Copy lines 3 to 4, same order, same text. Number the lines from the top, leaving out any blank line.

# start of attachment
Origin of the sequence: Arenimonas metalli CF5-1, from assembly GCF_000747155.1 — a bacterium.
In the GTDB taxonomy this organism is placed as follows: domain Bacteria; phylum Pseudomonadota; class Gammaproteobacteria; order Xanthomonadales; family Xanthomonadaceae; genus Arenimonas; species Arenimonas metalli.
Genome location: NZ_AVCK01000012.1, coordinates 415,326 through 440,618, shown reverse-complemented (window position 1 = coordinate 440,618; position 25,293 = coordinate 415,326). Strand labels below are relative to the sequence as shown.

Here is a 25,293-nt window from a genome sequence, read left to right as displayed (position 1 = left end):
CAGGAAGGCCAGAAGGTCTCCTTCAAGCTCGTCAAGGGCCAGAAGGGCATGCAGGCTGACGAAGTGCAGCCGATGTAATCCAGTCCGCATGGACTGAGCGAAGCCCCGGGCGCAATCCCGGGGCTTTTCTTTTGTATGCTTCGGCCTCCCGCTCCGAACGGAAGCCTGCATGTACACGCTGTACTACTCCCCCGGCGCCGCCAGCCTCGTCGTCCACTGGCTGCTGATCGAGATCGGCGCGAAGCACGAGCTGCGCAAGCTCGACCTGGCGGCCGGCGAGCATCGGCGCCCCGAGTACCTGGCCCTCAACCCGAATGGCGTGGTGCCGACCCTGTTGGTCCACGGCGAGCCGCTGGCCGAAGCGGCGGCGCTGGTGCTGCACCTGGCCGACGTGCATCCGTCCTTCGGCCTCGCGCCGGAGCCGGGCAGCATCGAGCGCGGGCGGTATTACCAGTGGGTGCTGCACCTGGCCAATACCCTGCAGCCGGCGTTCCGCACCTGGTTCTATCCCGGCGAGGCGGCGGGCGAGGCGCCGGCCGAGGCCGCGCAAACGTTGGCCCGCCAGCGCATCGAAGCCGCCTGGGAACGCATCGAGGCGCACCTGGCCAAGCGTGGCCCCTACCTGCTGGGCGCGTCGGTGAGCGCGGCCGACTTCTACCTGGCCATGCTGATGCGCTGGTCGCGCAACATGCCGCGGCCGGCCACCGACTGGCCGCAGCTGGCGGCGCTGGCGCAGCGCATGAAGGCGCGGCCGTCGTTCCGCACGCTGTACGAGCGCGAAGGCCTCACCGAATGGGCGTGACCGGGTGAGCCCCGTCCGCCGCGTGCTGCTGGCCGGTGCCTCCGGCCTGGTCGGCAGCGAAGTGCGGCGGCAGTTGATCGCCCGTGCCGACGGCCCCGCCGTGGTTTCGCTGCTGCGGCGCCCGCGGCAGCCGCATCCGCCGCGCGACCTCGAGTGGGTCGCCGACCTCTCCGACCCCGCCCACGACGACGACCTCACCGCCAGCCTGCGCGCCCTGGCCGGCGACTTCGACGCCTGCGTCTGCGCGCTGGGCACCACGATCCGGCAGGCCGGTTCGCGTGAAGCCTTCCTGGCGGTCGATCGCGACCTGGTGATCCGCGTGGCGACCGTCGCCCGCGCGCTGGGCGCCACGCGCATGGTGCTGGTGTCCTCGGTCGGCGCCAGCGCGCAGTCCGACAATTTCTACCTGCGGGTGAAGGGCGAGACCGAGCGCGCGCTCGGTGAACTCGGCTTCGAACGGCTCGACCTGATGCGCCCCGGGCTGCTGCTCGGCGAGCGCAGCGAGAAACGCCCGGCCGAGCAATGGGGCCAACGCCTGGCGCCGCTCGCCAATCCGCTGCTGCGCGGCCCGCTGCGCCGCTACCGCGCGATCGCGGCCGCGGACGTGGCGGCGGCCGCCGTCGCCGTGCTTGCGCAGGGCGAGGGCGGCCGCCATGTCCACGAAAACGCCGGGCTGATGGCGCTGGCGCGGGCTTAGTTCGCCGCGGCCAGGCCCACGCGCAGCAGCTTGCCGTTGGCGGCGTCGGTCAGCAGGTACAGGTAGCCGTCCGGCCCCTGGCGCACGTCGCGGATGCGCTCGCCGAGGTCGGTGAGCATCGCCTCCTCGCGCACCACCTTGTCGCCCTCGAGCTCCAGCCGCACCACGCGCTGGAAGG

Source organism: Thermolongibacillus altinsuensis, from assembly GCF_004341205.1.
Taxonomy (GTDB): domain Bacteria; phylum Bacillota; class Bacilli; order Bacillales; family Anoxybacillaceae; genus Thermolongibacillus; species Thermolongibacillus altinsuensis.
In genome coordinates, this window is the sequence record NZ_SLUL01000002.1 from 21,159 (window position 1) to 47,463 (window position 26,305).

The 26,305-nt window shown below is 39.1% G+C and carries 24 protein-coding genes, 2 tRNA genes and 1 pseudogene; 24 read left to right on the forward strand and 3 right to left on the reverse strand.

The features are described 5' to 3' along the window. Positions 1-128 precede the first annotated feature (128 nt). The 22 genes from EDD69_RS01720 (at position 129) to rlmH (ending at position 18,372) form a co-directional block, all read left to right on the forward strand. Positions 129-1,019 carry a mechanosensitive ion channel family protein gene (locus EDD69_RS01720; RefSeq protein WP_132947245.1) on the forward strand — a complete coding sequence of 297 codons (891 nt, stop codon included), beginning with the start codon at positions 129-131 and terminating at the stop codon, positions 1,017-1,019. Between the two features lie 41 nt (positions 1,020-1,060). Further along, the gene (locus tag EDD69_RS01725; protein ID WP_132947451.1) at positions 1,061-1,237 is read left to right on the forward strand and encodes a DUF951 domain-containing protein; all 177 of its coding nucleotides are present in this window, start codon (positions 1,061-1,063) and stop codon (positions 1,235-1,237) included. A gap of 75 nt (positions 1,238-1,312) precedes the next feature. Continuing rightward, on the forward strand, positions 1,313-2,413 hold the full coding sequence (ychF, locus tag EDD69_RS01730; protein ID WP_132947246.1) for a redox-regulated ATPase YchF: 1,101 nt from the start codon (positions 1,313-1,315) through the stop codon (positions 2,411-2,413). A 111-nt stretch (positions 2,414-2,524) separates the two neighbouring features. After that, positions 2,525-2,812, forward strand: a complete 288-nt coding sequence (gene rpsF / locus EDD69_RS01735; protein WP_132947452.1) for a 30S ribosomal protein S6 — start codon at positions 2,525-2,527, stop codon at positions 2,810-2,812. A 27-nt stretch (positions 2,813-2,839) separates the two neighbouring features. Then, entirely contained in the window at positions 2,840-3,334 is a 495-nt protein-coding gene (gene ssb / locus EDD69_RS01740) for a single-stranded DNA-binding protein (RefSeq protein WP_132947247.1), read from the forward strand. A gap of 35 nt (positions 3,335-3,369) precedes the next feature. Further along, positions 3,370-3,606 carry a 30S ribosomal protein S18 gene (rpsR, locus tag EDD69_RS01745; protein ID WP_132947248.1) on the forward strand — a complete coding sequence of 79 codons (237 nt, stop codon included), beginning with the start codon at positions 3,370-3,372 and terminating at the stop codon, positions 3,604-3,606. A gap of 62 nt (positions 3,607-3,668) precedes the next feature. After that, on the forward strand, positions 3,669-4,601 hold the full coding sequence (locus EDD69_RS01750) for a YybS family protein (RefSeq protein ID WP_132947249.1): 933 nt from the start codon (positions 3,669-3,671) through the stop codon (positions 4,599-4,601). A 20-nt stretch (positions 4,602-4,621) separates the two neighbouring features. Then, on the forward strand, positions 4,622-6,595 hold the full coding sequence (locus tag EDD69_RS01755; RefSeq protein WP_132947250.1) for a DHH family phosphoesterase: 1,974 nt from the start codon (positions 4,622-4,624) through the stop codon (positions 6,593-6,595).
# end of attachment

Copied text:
Genome location: NZ_AVCK01000012.1, coordinates 415,326 through 440,618, shown reverse-complemented (window position 1 = coordinate 440,618; position 25,293 = coordinate 415,326). Strand labels below are relative to the sequence as shown.

Here is a 25,293-nt window from a genome sequence, read left to right as displayed (position 1 = left end):